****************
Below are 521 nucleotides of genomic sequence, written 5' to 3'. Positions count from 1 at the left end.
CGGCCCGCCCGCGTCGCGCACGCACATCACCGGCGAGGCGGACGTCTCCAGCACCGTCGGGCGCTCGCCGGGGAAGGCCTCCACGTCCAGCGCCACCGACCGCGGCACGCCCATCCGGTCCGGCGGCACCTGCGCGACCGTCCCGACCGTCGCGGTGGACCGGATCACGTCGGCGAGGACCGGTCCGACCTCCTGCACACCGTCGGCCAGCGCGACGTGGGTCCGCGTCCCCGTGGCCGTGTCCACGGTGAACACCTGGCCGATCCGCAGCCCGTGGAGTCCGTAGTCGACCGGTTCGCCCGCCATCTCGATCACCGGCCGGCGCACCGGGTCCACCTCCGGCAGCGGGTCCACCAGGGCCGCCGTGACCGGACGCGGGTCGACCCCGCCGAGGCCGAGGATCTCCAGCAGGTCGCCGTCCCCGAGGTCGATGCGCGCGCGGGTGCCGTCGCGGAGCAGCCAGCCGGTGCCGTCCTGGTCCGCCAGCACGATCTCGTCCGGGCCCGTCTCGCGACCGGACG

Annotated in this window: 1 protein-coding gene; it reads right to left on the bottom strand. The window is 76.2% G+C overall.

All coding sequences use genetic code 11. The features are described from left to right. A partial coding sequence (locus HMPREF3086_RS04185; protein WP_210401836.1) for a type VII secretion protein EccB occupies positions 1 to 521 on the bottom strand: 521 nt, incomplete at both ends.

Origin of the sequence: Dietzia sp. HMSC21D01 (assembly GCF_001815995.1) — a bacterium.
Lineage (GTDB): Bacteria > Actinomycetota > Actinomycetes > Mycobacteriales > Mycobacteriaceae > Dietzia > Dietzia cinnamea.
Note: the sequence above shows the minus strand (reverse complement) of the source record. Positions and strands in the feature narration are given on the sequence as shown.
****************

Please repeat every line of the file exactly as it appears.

Below are 521 nucleotides of genomic sequence, written 5' to 3'. Positions count from 1 at the left end.
CGGCCCGCCCGCGTCGCGCACGCACATCACCGGCGAGGCGGACGTCTCCAGCACCGTCGGGCGCTCGCCGGGGAAGGCCTCCACGTCCAGCGCCACCGACCGCGGCACGCCCATCCGGTCCGGCGGCACCTGCGCGACCGTCCCGACCGTCGCGGTGGACCGGATCACGTCGGCGAGGACCGGTCCGACCTCCTGCACACCGTCGGCCAGCGCGACGTGGGTCCGCGTCCCCGTGGCCGTGTCCACGGTGAACACCTGGCCGATCCGCAGCCCGTGGAGTCCGTAGTCGACCGGTTCGCCCGCCATCTCGATCACCGGCCGGCGCACCGGGTCCACCTCCGGCAGCGGGTCCACCAGGGCCGCCGTGACCGGACGCGGGTCGACCCCGCCGAGGCCGAGGATCTCCAGCAGGTCGCCGTCCCCGAGGTCGATGCGCGCGCGGGTGCCGTCGCGGAGCAGCCAGCCGGTGCCGTCCTGGTCCGCCAGCACGATCTCGTCCGGGCCCGTCTCGCGACCGGACG

Annotated in this window: 1 protein-coding gene; it reads right to left on the bottom strand. The window is 76.2% G+C overall.

All coding sequences use genetic code 11. The features are described from left to right. A partial coding sequence (locus HMPREF3086_RS04185; protein WP_210401836.1) for a type VII secretion protein EccB occupies positions 1 to 521 on the bottom strand: 521 nt, incomplete at both ends.

Origin of the sequence: Dietzia sp. HMSC21D01 (assembly GCF_001815995.1) — a bacterium.
Lineage (GTDB): Bacteria > Actinomycetota > Actinomycetes > Mycobacteriales > Mycobacteriaceae > Dietzia > Dietzia cinnamea.
Note: the sequence above shows the minus strand (reverse complement) of the source record. Positions and strands in the feature narration are given on the sequence as shown.